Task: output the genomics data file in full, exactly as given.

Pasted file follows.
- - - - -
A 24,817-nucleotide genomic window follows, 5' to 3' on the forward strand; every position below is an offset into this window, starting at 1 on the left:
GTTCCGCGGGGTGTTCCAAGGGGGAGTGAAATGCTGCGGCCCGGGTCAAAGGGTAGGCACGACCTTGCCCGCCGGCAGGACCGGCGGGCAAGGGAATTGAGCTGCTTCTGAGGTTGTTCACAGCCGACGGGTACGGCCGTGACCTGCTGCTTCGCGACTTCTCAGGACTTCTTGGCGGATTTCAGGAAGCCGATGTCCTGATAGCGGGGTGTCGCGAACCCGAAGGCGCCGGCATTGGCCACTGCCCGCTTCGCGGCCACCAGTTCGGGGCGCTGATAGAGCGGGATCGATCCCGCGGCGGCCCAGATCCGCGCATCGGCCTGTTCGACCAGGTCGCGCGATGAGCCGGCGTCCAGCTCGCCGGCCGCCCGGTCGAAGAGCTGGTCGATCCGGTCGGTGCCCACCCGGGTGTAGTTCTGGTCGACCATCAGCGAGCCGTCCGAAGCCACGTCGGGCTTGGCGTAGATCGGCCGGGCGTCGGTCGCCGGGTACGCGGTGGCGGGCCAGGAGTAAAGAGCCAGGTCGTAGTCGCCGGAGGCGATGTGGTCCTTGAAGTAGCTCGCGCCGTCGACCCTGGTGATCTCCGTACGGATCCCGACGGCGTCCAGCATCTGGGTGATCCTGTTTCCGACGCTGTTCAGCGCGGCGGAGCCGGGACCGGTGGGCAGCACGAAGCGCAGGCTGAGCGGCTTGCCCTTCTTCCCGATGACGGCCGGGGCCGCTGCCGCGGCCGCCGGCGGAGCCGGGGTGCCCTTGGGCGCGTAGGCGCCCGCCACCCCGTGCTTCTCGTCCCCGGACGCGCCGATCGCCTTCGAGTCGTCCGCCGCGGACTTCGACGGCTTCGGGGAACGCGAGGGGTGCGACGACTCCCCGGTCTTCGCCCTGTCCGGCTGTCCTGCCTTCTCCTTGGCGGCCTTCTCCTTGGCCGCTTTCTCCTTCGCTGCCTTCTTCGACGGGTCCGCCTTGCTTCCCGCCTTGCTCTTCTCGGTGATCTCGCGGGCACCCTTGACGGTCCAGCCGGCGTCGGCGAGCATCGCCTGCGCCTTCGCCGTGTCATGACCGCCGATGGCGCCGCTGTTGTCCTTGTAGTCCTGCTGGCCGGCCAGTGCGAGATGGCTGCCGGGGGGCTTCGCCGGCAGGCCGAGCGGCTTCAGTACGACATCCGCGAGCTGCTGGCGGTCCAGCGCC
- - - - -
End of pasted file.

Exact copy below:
A 24,817-nucleotide genomic window follows, 5' to 3' on the forward strand; every position below is an offset into this window, starting at 1 on the left:
GTTCCGCGGGGTGTTCCAAGGGGGAGTGAAATGCTGCGGCCCGGGTCAAAGGGTAGGCACGACCTTGCCCGCCGGCAGGACCGGCGGGCAAGGGAATTGAGCTGCTTCTGAGGTTGTTCACAGCCGACGGGTACGGCCGTGACCTGCTGCTTCGCGACTTCTCAGGACTTCTTGGCGGATTTCAGGAAGCCGATGTCCTGATAGCGGGGTGTCGCGAACCCGAAGGCGCCGGCATTGGCCACTGCCCGCTTCGCGGCCACCAGTTCGGGGCGCTGATAGAGCGGGATCGATCCCGCGGCGGCCCAGATCCGCGCATCGGCCTGTTCGACCAGGTCGCGCGATGAGCCGGCGTCCAGCTCGCCGGCCGCCCGGTCGAAGAGCTGGTCGATCCGGTCGGTGCCCACCCGGGTGTAGTTCTGGTCGACCATCAGCGAGCCGTCCGAAGCCACGTCGGGCTTGGCGTAGATCGGCCGGGCGTCGGTCGCCGGGTACGCGGTGGCGGGCCAGGAGTAAAGAGCCAGGTCGTAGTCGCCGGAGGCGATGTGGTCCTTGAAGTAGCTCGCGCCGTCGACCCTGGTGATCTCCGTACGGATCCCGACGGCGTCCAGCATCTGGGTGATCCTGTTTCCGACGCTGTTCAGCGCGGCGGAGCCGGGACCGGTGGGCAGCACGAAGCGCAGGCTGAGCGGCTTGCCCTTCTTCCCGATGACGGCCGGGGCCGCTGCCGCGGCCGCCGGCGGAGCCGGGGTGCCCTTGGGCGCGTAGGCGCCCGCCACCCCGTGCTTCTCGTCCCCGGACGCGCCGATCGCCTTCGAGTCGTCCGCCGCGGACTTCGACGGCTTCGGGGAACGCGAGGGGTGCGACGACTCCCCGGTCTTCGCCCTGTCCGGCTGTCCTGCCTTCTCCTTGGCGGCCTTCTCCTTGGCCGCTTTCTCCTTCGCTGCCTTCTTCGACGGGTCCGCCTTGCTTCCCGCCTTGCTCTTCTCGGTGATCTCGCGGGCACCCTTGACGGTCCAGCCGGCGTCGGCGAGCATCGCCTGCGCCTTCGCCGTGTCATGACCGCCGATGGCGCCGCTGTTGTCCTTGTAGTCCTGCTGGCCGGCCAGTGCGAGATGGCTGCCGGGGGGCTTCGCCGGCAGGCCGAGCGGCTTCAGTACGACATCCGCGAGCTGCTGGCGGTCCAGCGCC